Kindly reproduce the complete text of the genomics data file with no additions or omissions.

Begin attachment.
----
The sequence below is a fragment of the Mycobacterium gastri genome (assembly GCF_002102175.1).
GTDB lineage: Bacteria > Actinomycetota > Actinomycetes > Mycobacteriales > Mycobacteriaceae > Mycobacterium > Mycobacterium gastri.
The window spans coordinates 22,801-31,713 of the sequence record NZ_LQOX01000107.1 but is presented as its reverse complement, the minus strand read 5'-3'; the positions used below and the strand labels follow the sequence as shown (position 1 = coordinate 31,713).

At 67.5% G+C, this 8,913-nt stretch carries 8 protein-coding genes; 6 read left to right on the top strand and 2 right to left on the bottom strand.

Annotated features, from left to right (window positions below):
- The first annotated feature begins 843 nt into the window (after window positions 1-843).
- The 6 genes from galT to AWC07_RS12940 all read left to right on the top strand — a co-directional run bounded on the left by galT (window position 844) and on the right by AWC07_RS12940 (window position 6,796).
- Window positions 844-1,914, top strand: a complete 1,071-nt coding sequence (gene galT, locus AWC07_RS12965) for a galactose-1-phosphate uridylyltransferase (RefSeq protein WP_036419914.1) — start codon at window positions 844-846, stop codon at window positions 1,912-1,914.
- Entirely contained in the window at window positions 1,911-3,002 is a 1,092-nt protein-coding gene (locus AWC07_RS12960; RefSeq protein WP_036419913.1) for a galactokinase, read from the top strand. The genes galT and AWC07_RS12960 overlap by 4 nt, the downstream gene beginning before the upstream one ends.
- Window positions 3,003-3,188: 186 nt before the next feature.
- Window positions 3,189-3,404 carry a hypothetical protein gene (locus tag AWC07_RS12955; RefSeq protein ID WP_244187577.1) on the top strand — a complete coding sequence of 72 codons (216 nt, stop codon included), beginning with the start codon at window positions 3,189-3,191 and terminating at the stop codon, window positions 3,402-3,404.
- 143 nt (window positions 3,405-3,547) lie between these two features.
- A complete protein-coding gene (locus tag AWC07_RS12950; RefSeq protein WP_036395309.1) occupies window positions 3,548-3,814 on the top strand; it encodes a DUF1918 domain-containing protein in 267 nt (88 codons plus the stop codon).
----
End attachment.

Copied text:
The sequence below is a fragment of the Mycobacterium gastri genome (assembly GCF_002102175.1).
GTDB lineage: Bacteria > Actinomycetota > Actinomycetes > Mycobacteriales > Mycobacteriaceae > Mycobacterium > Mycobacterium gastri.
The window spans coordinates 22,801-31,713 of the sequence record NZ_LQOX01000107.1 but is presented as its reverse complement, the minus strand read 5'-3'; the positions used below and the strand labels follow the sequence as shown (position 1 = coordinate 31,713).

At 67.5% G+C, this 8,913-nt stretch carries 8 protein-coding genes; 6 read left to right on the top strand and 2 right to left on the bottom strand.

Annotated features, from left to right (window positions below):
- The first annotated feature begins 843 nt into the window (after window positions 1-843).
- The 6 genes from galT to AWC07_RS12940 all read left to right on the top strand — a co-directional run bounded on the left by galT (window position 844) and on the right by AWC07_RS12940 (window position 6,796).
- Window positions 844-1,914, top strand: a complete 1,071-nt coding sequence (gene galT, locus AWC07_RS12965) for a galactose-1-phosphate uridylyltransferase (RefSeq protein WP_036419914.1) — start codon at window positions 844-846, stop codon at window positions 1,912-1,914.
- Entirely contained in the window at window positions 1,911-3,002 is a 1,092-nt protein-coding gene (locus AWC07_RS12960; RefSeq protein WP_036419913.1) for a galactokinase, read from the top strand. The genes galT and AWC07_RS12960 overlap by 4 nt, the downstream gene beginning before the upstream one ends.
- Window positions 3,003-3,188: 186 nt before the next feature.
- Window positions 3,189-3,404 carry a hypothetical protein gene (locus tag AWC07_RS12955; RefSeq protein ID WP_244187577.1) on the top strand — a complete coding sequence of 72 codons (216 nt, stop codon included), beginning with the start codon at window positions 3,189-3,191 and terminating at the stop codon, window positions 3,402-3,404.
- 143 nt (window positions 3,405-3,547) lie between these two features.
- A complete protein-coding gene (locus tag AWC07_RS12950; RefSeq protein WP_036395309.1) occupies window positions 3,548-3,814 on the top strand; it encodes a DUF1918 domain-containing protein in 267 nt (88 codons plus the stop codon).